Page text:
Why do I share this?  Because I need to be reminded not let myself loose focus on the Lord's abilities to use me.  To not focus on my inabilities, shortcomings and fears.  I need to always trust that the Lord is enough.  I need to always trust that if I am willing and have a humble heart then the Lord can use me in ways I never thought I could be used.  I need to remember that if God can take me and all those weaknesses and shortcomings and use me then how much more can he do through others?  I don't want to be like Saul and look only at the outward and see inability and therefore discourage, I want the Lord to give me eyes to see the heart, the willingness of others, and then to encourage others to get into the fight, the ministry, the opportunities and let God be enough, let God make up the different, let God empower, let God be glorified. 

Have a willing heart to do whatever the Lord is calling you to do and be sure that God is faithful and he will be enough for the victory, the ministry, the opportunity.  We truly can do all things through Christ who strengthens us (Philippians 4:13). Be encouraged.




Sunday, May 14, 2017

May 13: I am John Q. Pharisee

1 Samuel 13:23-14:52
John 7:31-52
Psalm 109:1-31
Proverbs 15:5-7

Apologies again for the tardiness.  Sometimes Saturdays are even busier than weekdays...

When I read yesterday's NT reading, I could not help but think that the Pharisees were insisting on taking comfort in what they thought they knew, so much so that they ignored what they did not understand.  They thought there was nowhere Jesus could go that they would not find Him.  They thought Jesus came from Galilee.  They thought the mob of common people was ignorant.  And the one man who suggested they listen to Jesus - well they decided he was wrong from the get go as well. And because they insisted on what they thought they knew, they missed out on getting to know the Messiah they'd supposedly been waiting for all that time.  How different might things have been for them if, upon seeing Jesus's miracles, hearing His teaching and seeing the hordes that followed Him, they might have instead asked "Who is He?".  They might have instead given Him the benefit of the doubt, and in doing so, discovered His sovereignty.  The fact is, when I read today's reading about the Pharisees, I thought "if I'd been a Pharisee during Jesus's time, instead of insisting He was a fraud in order to protect the life I had, I would have tried to get to know Him.  Maybe then I would have understood that He was God, and would have deferred to Him even at risk of the life I had."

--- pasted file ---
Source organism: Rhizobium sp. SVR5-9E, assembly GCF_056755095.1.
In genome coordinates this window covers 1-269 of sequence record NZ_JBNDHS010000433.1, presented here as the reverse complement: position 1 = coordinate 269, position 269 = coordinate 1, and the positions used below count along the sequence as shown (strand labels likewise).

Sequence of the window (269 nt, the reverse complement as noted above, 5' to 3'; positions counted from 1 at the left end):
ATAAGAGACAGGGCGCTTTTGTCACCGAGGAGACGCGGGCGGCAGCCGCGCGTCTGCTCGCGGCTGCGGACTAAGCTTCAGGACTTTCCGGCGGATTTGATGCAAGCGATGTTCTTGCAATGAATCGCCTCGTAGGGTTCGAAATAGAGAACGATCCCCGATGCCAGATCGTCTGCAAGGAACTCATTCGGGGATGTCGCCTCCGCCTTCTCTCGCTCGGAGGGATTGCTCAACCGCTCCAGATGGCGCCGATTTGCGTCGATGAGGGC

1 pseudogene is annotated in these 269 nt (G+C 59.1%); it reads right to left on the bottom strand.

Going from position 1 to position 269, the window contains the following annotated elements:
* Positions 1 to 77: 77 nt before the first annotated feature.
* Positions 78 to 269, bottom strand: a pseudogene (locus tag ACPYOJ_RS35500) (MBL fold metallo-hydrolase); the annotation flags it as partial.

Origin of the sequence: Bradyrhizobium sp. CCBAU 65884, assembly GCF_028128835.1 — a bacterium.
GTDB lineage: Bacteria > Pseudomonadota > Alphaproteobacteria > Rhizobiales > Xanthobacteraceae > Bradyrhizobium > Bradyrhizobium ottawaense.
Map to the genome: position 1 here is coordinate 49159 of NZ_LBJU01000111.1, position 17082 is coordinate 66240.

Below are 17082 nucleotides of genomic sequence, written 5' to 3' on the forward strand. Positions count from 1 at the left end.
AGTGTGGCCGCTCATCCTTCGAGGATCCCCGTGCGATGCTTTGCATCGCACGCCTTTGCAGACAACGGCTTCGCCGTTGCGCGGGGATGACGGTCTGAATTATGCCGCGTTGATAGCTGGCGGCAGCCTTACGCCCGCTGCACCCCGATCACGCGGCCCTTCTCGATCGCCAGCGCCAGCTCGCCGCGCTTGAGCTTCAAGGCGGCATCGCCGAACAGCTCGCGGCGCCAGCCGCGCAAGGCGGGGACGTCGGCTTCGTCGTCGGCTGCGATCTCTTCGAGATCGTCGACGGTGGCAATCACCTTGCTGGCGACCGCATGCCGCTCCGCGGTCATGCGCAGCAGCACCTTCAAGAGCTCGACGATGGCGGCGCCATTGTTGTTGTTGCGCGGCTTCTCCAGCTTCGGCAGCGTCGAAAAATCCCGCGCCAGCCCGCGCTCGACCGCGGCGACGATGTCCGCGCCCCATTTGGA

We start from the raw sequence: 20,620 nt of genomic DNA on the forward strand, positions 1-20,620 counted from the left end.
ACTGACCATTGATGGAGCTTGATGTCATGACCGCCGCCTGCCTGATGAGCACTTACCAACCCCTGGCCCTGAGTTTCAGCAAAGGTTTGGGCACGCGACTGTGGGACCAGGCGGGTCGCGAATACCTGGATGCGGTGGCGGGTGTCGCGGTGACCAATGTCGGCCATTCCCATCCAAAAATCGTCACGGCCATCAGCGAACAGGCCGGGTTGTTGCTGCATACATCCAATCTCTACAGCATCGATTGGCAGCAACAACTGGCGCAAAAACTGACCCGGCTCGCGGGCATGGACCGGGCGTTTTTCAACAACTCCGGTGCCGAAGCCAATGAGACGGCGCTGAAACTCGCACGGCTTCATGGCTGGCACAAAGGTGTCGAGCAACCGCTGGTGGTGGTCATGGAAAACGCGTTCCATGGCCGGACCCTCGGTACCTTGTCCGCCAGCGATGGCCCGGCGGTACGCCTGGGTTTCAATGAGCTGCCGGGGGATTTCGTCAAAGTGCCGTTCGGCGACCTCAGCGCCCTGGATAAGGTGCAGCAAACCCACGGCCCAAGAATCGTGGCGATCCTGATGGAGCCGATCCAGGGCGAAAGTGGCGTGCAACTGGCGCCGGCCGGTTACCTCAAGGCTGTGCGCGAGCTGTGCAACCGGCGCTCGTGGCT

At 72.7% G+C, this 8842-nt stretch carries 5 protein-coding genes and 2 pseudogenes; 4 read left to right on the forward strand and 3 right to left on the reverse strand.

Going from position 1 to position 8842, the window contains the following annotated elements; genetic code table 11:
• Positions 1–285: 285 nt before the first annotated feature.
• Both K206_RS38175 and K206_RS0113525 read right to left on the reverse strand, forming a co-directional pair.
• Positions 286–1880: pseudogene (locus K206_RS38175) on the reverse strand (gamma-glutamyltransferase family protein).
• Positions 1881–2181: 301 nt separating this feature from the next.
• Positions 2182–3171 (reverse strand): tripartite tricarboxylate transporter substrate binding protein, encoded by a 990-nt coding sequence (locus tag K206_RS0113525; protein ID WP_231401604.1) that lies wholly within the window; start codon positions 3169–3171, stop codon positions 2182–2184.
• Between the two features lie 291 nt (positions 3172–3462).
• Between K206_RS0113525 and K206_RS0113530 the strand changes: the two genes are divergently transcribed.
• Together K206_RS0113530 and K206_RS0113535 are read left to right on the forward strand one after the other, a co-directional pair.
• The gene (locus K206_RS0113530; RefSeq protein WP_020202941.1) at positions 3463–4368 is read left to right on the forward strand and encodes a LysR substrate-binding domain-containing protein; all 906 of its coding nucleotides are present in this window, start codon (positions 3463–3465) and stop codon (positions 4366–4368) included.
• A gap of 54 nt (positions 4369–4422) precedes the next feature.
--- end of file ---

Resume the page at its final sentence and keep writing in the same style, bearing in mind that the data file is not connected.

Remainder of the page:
And then it occurs to me: I am such a hypocrite.  The truth is, when things happen that I don't understand, things that derail my ambitions, that threaten my way of life, that create discomfort and uncertainty - when these things happen, I respond much more like the Pharisees than, say, the crowds that submit to Him, the sinners that repent.  I complain; I demand; I reject Him and His sovereignty over all things - all this despite how often He has shown so very clearly His ways are above my ways, His thoughts are above my thoughts.  I can't even claim to be like Nicodemus, prepared to give Him an opportunity to speak to me.  I am the epitome of the person in today's Proverb - the "fool [that] spurns a paren't discipline".  

Father, be patient and persistent with me.  My rejection does not change the truth - that You re sovereign over all things, and without You I cannot stand.  Overwhelm my stubbornness with your love and mercy.  In Jesus's name I pray.




Friday, May 12, 2017

May 12

Psalm 108  

 

The story is told of a pastor who was officiating at a funeral. When the service was completed, he was asked to lead the funeral procession as it made its way to the cemetery. So he got into his car and started driving at the head of the long column. This is where the trouble began. Sometime during the journey he turned on his radio and started listening to the news. He soon became lost in his thoughts and forgot where he was going. About that time, he passed a Kmart and thought about something he needed to pick up. So he turned into the parking lot. As he was looking for a parking space, he just happened to glance into the rear-view mirror and saw a string of cars following, all with their lights on.